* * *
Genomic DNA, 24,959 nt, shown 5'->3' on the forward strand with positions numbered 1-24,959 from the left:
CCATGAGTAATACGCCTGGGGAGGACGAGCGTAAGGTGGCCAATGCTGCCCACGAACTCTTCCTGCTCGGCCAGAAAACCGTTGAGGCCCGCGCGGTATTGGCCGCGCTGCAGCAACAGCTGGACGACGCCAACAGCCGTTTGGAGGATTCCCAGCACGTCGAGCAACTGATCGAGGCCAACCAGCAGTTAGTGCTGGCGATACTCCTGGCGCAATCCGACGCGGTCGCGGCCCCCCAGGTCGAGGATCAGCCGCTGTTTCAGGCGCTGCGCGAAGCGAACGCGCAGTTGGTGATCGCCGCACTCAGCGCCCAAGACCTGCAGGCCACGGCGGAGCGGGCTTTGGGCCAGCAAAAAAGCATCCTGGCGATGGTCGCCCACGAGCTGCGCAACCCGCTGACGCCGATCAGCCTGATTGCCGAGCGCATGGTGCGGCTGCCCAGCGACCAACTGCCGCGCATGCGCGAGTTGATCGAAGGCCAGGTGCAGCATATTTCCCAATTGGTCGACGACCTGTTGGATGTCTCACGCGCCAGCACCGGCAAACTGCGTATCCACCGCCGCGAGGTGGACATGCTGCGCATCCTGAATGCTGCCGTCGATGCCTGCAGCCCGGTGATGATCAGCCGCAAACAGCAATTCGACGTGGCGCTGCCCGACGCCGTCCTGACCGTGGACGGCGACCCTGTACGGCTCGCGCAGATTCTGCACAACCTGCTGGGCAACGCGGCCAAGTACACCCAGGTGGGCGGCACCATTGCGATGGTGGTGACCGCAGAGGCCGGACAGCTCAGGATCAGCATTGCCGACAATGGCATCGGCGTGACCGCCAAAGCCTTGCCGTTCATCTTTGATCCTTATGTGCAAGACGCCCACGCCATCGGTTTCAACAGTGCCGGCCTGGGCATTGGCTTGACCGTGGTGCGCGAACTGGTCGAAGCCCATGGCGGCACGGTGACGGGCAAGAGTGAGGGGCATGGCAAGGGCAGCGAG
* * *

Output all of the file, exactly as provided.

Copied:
Genomic DNA, 24,959 nt, shown 5'->3' on the forward strand with positions numbered 1-24,959 from the left:
CCATGAGTAATACGCCTGGGGAGGACGAGCGTAAGGTGGCCAATGCTGCCCACGAACTCTTCCTGCTCGGCCAGAAAACCGTTGAGGCCCGCGCGGTATTGGCCGCGCTGCAGCAACAGCTGGACGACGCCAACAGCCGTTTGGAGGATTCCCAGCACGTCGAGCAACTGATCGAGGCCAACCAGCAGTTAGTGCTGGCGATACTCCTGGCGCAATCCGACGCGGTCGCGGCCCCCCAGGTCGAGGATCAGCCGCTGTTTCAGGCGCTGCGCGAAGCGAACGCGCAGTTGGTGATCGCCGCACTCAGCGCCCAAGACCTGCAGGCCACGGCGGAGCGGGCTTTGGGCCAGCAAAAAAGCATCCTGGCGATGGTCGCCCACGAGCTGCGCAACCCGCTGACGCCGATCAGCCTGATTGCCGAGCGCATGGTGCGGCTGCCCAGCGACCAACTGCCGCGCATGCGCGAGTTGATCGAAGGCCAGGTGCAGCATATTTCCCAATTGGTCGACGACCTGTTGGATGTCTCACGCGCCAGCACCGGCAAACTGCGTATCCACCGCCGCGAGGTGGACATGCTGCGCATCCTGAATGCTGCCGTCGATGCCTGCAGCCCGGTGATGATCAGCCGCAAACAGCAATTCGACGTGGCGCTGCCCGACGCCGTCCTGACCGTGGACGGCGACCCTGTACGGCTCGCGCAGATTCTGCACAACCTGCTGGGCAACGCGGCCAAGTACACCCAGGTGGGCGGCACCATTGCGATGGTGGTGACCGCAGAGGCCGGACAGCTCAGGATCAGCATTGCCGACAATGGCATCGGCGTGACCGCCAAAGCCTTGCCGTTCATCTTTGATCCTTATGTGCAAGACGCCCACGCCATCGGTTTCAACAGTGCCGGCCTGGGCATTGGCTTGACCGTGGTGCGCGAACTGGTCGAAGCCCATGGCGGCACGGTGACGGGCAAGAGTGAGGGGCATGGCAAGGGCAGCGAG